A Murmuration of Starlings
One of Nature's Mysteries and Great Wonders
No one knows why they do it. Yet each fall, tens of thousands of starlings dance in the twilight above England and Scotland.
The birds gather in shape-shifting flocks called murmurations, having migrated in the millions from Russia and Scandinavia to escape winter's frigid bite. Scientists aren't sure how they do it, either.
The starlings' murmurations are manifestations of swarm intelligence, which in different contexts is practiced by schools of fish, swarms of bees and colonies of ants. As far as I am aware, even complex algorithmic models haven't yet explained the starlings' aerobatics, which rely on the tiny birds' quicksilver reaction time of under 100 milliseconds to avoid aerial collisions and predators in the giant flock.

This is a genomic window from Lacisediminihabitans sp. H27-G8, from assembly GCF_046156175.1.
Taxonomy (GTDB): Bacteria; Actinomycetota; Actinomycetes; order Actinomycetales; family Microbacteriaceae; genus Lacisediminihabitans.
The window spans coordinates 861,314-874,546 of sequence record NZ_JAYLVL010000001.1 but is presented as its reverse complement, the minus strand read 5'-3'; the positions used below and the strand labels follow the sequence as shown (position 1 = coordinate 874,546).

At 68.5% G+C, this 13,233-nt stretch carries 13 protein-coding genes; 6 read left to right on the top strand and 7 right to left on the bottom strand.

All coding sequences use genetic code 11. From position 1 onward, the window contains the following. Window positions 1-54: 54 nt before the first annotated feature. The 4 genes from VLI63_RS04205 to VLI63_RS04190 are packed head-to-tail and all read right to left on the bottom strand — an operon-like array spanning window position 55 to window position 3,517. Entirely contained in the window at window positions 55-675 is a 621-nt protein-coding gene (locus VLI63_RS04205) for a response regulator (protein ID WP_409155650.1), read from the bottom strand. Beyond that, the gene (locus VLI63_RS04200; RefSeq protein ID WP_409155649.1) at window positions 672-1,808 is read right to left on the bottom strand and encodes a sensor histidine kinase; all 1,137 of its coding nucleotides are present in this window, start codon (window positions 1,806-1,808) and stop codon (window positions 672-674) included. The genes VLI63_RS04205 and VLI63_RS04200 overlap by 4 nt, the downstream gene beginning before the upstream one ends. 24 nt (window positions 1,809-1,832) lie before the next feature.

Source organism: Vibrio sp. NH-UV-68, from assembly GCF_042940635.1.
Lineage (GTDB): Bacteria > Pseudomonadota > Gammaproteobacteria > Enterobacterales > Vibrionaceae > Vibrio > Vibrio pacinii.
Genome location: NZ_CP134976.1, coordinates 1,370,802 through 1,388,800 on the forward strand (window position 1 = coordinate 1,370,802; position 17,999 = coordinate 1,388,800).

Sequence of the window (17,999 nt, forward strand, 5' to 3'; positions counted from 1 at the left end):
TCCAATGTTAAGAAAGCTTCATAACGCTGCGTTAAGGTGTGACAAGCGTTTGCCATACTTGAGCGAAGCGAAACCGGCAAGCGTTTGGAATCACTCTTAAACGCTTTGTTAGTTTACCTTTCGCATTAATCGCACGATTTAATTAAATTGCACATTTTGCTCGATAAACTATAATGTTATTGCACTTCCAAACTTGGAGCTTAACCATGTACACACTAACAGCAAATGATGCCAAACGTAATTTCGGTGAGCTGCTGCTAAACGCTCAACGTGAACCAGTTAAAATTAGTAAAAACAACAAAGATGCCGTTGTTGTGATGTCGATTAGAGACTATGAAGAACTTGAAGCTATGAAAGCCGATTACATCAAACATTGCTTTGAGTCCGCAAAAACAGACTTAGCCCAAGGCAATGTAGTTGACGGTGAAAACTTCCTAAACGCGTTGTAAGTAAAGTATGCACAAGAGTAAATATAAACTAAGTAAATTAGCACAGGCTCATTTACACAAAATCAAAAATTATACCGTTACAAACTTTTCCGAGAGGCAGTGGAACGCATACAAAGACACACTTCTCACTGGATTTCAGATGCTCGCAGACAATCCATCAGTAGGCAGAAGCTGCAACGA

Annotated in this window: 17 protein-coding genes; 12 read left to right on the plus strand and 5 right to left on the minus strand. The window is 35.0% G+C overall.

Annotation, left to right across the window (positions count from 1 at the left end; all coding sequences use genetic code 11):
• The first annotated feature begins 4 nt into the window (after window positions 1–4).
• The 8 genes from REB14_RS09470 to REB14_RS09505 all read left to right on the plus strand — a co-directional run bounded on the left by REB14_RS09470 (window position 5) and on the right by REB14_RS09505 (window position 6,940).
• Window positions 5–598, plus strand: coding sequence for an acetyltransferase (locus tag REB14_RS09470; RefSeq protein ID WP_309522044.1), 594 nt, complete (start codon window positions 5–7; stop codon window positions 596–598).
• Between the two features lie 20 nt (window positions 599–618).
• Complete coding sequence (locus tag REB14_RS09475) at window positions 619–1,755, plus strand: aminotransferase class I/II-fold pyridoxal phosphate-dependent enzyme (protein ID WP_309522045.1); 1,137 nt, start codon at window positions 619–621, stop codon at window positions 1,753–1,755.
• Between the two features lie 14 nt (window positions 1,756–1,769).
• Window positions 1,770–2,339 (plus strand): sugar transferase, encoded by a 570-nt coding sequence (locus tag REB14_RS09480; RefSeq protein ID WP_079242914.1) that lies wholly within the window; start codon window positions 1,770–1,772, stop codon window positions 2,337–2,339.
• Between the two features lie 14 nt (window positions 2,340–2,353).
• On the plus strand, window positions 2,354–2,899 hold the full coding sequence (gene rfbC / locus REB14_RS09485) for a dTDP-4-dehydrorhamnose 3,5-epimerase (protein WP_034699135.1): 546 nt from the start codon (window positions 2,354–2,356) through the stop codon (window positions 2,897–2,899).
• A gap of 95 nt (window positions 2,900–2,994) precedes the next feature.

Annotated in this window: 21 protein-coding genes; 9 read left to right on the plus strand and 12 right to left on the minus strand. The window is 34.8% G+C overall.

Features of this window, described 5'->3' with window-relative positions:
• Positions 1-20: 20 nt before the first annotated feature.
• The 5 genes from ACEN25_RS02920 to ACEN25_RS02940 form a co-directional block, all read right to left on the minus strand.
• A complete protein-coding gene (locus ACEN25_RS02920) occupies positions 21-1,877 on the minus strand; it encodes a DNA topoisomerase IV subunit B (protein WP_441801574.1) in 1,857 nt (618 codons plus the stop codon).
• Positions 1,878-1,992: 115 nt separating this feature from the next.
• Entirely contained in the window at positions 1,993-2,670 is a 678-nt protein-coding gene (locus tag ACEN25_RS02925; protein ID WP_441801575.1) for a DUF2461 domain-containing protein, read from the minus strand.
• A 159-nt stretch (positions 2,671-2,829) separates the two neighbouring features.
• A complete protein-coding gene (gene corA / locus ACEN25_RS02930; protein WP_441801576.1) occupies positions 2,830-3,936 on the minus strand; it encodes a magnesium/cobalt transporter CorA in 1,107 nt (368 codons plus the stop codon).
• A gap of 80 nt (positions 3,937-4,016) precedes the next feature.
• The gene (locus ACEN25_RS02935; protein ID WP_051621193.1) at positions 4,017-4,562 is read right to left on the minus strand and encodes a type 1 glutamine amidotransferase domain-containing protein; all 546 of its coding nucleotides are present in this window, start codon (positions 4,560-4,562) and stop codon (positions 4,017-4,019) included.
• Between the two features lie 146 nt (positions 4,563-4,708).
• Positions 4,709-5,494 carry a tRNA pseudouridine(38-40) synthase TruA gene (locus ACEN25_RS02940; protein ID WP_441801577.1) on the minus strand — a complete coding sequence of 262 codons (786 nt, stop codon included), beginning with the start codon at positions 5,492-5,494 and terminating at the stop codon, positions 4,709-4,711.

Two young women were out for a late afternoon canoe ride and fortunately one of them remembered to bring her video camera. What they saw was a wonderful murmuration display, caught in this too-short video.